Prevention Paradox

blue and red lines in a graph

Consider the following scenario with regard to coronary heart disease in a given population;

Look at the following bar chart.

I created it using Geoffrey Rose’s data. He had obtained it from the UK Heart Disease Prevention Project.

As we can see in the above bar chart, as many as 32 per cent of all heart attacks have occurred among those having risk factors alone.

On the other hand, only 12 per cent of all heart attacks have occurred among those with the highest risk of a heart attack: Those having both risk factors and chest pain (ischemia).

How can we explain this?

The answer is simple; those with the highest risk of a heart attack are fewer in number than those with a lower risk.

Geoffrey Rose introduced the term: “Prevention paradox” in 1981 1 to describe the above phenomenon.

He said,

“A measure that brings large benefits to the society only offers a little to each participating individual”.

He referred this to population preventive measures. Here the intervention focuses on a group of people, sometimes a whole population, not an individual person. This is termed “population strategy”.

He made the following arguments to pitch his case in 1981.

  1. The mass diphtheria vaccination campaign, which was implemented in Britain in the early 20th century: he wrote, “roughly 600 children had to be immunized” to save one life.
  2. Based on the evidence, about 400 British doctors had to wear a car seat belt daily for 40 years to save one life.

“A preventive measure brings large benefits to the society

but offers a little to each participating individual”

Rose, G. 1981. ‘Strategy of prevention: Lessons from cardiovascular disease’. 
British Medical Journal, 282, 1847-18511.

To convince us about the utility of the prevention paradox, Rose used two evidence-based scenarios2.

However, the debate on the population strategy’s utility in preventing coronary heart disease continues. Much later, Douglas Manuel et al.3 argued that the high-risk strategy could also be as effective as the population strategy in coronary heart disease mortality reduction3. Their arguments were based on the following concepts;

  • The coronary heart disease prevention strategies should be based on the population risk distribution; Using Canadian Heart Health Survey data, they argue that the risk is concentrated in a modest proportion of the population.
  • As a result, population-based strategies should first evaluate a population’s baseline risk distribution.
  • Risk screening methods have now improved because multiple risk factors are used.
  • Treatment guidelines are potentially as effective as population strategies.

However, the above arguments depend on the wide-scale applicability of treatment methods and medication adherence.

Still, Rose’s analogy is valid and irrefutable.

He said,

High-risk approach is analogus to famine relief, which feeds the hungry but does not tackle the causes of famine (p.47).

Geoffery Rose, The strategy of preventive medicine. 1992. Oxford Uni. Press.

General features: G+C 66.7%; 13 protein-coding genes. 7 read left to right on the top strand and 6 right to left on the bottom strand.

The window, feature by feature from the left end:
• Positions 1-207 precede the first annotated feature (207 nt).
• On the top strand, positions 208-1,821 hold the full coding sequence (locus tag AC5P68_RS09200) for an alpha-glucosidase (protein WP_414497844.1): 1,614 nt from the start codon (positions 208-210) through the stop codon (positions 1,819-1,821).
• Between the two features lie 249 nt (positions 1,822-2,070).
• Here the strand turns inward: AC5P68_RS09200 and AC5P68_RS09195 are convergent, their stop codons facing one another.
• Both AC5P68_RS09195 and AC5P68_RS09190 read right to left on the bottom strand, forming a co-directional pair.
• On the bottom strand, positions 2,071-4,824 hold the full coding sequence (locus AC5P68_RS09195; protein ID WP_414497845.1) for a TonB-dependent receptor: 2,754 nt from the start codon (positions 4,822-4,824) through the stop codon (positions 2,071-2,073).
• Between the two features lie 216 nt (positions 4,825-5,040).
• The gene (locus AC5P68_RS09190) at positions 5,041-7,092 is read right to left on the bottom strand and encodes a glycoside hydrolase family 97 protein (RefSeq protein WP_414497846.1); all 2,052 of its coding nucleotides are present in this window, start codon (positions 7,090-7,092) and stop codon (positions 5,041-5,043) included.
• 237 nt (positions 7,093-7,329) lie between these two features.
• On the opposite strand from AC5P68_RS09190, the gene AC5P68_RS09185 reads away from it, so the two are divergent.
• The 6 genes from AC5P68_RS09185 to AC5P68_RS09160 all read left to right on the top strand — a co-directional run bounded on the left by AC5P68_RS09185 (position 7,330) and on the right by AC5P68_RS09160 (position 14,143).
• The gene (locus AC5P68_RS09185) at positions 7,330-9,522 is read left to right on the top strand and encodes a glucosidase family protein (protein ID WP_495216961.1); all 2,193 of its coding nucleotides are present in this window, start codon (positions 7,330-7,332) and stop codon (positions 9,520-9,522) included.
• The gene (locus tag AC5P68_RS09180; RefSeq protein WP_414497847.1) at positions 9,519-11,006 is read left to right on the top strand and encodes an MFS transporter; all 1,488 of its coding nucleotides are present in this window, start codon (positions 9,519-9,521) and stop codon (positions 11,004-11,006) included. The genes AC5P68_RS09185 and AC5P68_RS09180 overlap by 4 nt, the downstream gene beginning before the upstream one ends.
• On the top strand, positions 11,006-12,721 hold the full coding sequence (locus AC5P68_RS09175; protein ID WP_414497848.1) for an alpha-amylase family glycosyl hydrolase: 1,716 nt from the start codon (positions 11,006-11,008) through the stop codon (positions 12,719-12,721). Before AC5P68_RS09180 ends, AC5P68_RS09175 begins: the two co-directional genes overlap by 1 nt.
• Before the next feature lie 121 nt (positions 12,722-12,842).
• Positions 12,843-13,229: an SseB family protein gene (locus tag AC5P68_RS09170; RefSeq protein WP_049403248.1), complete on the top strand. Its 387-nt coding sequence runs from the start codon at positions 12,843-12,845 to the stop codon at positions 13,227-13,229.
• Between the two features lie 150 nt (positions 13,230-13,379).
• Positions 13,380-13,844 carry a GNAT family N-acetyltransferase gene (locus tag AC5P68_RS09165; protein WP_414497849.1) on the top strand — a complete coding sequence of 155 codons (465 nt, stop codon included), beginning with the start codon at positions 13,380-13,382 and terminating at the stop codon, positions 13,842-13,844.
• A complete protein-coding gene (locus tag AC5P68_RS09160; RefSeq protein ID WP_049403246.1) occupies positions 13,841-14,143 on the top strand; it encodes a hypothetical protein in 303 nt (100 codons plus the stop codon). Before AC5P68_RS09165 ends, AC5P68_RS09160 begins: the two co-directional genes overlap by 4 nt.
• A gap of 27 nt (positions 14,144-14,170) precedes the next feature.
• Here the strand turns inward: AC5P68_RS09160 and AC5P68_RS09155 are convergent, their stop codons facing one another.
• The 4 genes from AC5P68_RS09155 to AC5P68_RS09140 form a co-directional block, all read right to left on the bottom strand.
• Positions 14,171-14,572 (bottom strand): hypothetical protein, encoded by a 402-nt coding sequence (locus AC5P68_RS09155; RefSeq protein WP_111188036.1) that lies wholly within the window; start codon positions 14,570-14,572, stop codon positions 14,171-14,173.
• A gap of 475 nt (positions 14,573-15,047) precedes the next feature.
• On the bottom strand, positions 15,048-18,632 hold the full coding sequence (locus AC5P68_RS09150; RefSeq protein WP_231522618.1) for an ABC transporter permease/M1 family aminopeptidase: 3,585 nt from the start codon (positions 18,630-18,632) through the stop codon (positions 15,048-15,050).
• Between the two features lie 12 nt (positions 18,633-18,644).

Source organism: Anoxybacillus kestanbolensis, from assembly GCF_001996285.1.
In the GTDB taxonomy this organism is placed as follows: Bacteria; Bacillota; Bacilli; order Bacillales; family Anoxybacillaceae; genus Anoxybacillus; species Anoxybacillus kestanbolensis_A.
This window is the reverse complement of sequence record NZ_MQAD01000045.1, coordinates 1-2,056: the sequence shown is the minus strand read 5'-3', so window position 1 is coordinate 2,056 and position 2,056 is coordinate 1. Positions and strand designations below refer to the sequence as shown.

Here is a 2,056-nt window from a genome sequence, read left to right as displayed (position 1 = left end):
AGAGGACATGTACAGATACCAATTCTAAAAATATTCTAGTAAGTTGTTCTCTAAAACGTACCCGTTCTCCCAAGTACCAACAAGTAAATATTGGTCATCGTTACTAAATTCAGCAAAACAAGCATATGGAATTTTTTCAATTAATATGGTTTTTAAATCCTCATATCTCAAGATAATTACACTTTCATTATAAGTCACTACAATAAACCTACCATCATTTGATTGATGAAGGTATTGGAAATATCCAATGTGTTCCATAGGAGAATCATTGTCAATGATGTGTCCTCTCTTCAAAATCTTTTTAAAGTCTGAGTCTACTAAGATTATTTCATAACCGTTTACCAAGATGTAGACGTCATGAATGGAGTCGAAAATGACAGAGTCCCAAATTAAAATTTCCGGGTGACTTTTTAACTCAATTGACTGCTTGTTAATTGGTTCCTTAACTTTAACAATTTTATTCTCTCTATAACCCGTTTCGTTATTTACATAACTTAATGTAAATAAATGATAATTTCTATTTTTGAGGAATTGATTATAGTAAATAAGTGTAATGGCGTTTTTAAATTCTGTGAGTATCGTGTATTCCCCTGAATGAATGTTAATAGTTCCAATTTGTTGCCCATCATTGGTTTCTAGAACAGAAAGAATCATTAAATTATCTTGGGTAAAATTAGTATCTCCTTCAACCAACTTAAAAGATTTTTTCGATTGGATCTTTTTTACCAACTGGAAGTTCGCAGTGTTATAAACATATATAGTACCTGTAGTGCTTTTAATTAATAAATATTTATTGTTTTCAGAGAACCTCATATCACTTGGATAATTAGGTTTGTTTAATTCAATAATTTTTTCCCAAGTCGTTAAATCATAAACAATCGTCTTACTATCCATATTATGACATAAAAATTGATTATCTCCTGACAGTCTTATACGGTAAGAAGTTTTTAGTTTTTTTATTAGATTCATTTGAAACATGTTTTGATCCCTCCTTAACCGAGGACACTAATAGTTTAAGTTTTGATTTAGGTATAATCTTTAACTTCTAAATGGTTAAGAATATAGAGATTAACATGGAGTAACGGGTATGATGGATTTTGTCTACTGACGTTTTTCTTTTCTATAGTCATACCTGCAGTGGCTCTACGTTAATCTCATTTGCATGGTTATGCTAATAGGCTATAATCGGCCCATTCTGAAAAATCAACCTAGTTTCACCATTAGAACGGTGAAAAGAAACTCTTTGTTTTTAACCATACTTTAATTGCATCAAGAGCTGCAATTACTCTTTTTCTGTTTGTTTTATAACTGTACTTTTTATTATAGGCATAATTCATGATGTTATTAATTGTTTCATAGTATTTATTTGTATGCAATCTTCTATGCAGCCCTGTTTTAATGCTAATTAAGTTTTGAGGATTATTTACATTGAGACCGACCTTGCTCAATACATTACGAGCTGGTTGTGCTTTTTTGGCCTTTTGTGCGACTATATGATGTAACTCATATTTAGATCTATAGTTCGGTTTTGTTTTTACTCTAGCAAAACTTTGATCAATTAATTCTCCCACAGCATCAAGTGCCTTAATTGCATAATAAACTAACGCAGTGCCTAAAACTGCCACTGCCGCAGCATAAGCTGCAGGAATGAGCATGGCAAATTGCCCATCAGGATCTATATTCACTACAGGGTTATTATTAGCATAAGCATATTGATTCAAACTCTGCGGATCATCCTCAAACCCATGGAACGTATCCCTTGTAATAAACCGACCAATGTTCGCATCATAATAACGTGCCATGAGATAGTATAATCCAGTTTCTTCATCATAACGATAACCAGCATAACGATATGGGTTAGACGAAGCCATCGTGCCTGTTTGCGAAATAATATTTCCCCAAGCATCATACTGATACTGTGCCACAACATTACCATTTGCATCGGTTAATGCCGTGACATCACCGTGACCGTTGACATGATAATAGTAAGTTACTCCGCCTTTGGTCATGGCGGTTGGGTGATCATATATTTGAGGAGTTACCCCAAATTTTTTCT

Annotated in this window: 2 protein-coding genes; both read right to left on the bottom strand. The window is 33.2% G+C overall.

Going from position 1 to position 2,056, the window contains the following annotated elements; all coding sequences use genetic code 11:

It is more so when we acknowledge the modifiable root causes for many non-communicable diseases: Socioeconomic, and political determinants of health.

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Then, Rose uses another well-illustrated example burrowing data from Alberman et al.4

Example 2: More babies with Down syndrome are born to women younger although the risk increases significantly among those aged 34 and above.

Why is that? It is simply because the number of younger women get pregnant more than their older counterparts.

Now, look at this graph, which I created using data published in the same paper2.

As we can see here, of all babies with Downs Syndrome, 71 per cent were born to mothers aged 34 or younger although the individual risk is much lower. In contrast, only 29 per cent of such babies were born to mothers aged 35 and above. In this instance, Rose convincingly demonstrates that the high-risk approach does not work here.

Later, Norman Kreitman demonstrated evidence supporting the prevention paradox regarding alcohol-related problems.

What does this evidence mean?

Rose summarised these findings as follows:

“A large number of people at a small risk may give rise to more cases of disease than the small number who are at a high risk“.

Geoffrey Rose, Sick individuals and sick populations, International Journal of Epidemiology,
Volume 30, Issue 3, June 2001, Pages 427–432,,

Here, it is clear that screening for high-risk is not going to be effective in this instance; it requires a population-based approach.

As mentioned before, the population approach is not without its own problems. I mentioned some of those above in regard to the progress of high-risk screening tools such as the Framingham screening tool for coronary heart diseases.

Another critic says that the population approach can exacerbate social inequalities5.


  1. Rose, G. 1981. ‘Strategy of prevention: lessons from cardiovascular disease’. British Medical Journal, 282, 1847-1851
  2. Geoffrey Rose, Sick individuals and sick populations, International Journal of Epidemiology, Volume 30, Issue 3, June 2001, Pages 427–432,
  3. Manuel DG, Lim J, Tanuseputro P, Anderson GM, Alter DA, Laupacis A, Mustard CA. Revisiting Rose: strategies for reducing coronary heart disease. BMJ. 2006 Mar 18;332(7542):659-62. doi: 10.1136/bmj.332.7542.659. PMID: 16543339; PMCID: PMC1403258.
  4. Alberman E, Berry C. Prenatal diagnosis and the specialist in community medicine. Community Med 1979;1:89–96.
  5. Katherine L. Frohlich, Louise Potvin, “Transcending the Known in Public Health Practice”, American Journal of Public Health 98, no. 2 (February 1, 2008): pp. 216-221.

Author: Prasantha De Silva

A specialist in Community Medicine board-certified in Sri Lanka and a research analyst in Canada

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